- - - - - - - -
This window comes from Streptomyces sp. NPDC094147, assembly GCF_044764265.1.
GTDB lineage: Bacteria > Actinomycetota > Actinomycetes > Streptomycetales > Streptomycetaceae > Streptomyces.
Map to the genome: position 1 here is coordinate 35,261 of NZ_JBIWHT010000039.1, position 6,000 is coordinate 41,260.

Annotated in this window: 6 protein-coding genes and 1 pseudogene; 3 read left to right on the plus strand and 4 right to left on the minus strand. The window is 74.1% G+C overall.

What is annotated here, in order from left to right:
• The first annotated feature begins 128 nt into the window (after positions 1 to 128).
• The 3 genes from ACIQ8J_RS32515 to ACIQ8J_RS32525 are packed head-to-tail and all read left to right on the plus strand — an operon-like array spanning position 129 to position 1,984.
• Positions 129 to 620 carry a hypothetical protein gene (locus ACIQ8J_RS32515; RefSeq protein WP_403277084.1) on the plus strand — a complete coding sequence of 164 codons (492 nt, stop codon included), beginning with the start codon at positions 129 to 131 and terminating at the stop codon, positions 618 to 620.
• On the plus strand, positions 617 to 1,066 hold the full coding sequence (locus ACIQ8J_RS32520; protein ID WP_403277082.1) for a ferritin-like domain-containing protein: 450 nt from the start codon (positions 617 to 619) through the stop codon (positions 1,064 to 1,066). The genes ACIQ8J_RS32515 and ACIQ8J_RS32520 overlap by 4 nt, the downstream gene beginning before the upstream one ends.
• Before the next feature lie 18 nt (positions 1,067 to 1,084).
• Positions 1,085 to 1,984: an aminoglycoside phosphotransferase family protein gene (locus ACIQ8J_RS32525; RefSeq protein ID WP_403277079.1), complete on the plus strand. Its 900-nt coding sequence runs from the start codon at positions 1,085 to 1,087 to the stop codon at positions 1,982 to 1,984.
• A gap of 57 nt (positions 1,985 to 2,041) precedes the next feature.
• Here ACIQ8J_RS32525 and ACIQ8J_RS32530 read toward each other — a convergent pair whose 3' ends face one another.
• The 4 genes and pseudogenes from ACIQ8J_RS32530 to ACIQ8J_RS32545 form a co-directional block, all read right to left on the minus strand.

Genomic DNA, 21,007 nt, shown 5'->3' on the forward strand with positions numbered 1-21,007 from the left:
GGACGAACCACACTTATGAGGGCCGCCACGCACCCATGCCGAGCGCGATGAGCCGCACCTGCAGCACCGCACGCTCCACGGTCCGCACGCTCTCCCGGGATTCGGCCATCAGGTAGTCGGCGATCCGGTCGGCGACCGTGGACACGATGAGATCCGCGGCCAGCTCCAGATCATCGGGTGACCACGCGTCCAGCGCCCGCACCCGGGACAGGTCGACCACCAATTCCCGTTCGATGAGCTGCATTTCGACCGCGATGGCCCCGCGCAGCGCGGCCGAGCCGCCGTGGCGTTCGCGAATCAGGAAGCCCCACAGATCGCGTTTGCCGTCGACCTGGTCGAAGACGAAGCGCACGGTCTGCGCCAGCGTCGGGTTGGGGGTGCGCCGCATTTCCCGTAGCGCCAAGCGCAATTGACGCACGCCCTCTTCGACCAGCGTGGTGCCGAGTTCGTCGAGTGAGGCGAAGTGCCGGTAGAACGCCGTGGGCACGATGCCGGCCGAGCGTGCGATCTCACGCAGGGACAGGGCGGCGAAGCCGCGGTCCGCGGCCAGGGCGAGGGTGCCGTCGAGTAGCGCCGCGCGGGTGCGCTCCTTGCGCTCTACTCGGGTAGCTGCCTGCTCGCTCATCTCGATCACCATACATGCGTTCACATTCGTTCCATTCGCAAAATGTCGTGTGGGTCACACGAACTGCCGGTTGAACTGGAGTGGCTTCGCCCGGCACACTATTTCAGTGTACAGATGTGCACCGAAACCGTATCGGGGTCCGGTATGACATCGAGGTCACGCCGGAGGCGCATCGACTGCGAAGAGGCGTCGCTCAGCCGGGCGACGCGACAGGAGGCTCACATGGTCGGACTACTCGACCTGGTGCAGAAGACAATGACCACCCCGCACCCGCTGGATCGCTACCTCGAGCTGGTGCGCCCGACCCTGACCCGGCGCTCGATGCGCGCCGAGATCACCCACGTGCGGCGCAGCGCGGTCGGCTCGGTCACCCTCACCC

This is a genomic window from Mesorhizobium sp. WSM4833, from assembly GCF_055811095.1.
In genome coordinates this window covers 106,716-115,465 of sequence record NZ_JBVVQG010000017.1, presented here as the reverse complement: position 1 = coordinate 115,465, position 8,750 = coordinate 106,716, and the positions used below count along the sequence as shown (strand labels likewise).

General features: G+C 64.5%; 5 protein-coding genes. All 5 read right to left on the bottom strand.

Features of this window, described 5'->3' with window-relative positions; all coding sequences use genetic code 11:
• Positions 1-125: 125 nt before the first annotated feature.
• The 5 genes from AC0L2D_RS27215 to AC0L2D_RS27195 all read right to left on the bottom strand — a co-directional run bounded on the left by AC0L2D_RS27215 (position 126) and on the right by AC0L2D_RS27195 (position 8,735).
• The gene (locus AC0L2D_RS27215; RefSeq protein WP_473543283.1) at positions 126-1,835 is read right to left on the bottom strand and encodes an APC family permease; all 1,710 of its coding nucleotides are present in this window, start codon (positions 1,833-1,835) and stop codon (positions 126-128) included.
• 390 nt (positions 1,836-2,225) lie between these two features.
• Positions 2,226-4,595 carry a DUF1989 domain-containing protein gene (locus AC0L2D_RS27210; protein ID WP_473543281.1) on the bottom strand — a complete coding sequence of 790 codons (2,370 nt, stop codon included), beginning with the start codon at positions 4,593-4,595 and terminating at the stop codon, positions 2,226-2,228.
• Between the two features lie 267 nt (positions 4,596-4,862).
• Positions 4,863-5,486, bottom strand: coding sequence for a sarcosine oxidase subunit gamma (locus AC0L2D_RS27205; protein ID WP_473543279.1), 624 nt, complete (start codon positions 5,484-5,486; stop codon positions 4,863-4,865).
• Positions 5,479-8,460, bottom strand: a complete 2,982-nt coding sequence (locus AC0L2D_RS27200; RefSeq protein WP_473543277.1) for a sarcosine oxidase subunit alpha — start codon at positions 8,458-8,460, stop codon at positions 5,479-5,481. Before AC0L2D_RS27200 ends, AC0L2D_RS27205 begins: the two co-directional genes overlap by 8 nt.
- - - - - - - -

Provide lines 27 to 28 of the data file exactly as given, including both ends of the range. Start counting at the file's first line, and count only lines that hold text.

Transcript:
• Positions 4,863-5,486, bottom strand: coding sequence for a sarcosine oxidase subunit gamma (locus AC0L2D_RS27205; protein ID WP_473543279.1), 624 nt, complete (start codon positions 5,484-5,486; stop codon positions 4,863-4,865).
• Positions 5,479-8,460, bottom strand: a complete 2,982-nt coding sequence (locus AC0L2D_RS27200; RefSeq protein WP_473543277.1) for a sarcosine oxidase subunit alpha — start codon at positions 8,458-8,460, stop codon at positions 5,479-5,481. Before AC0L2D_RS27200 ends, AC0L2D_RS27205 begins: the two co-directional genes overlap by 8 nt.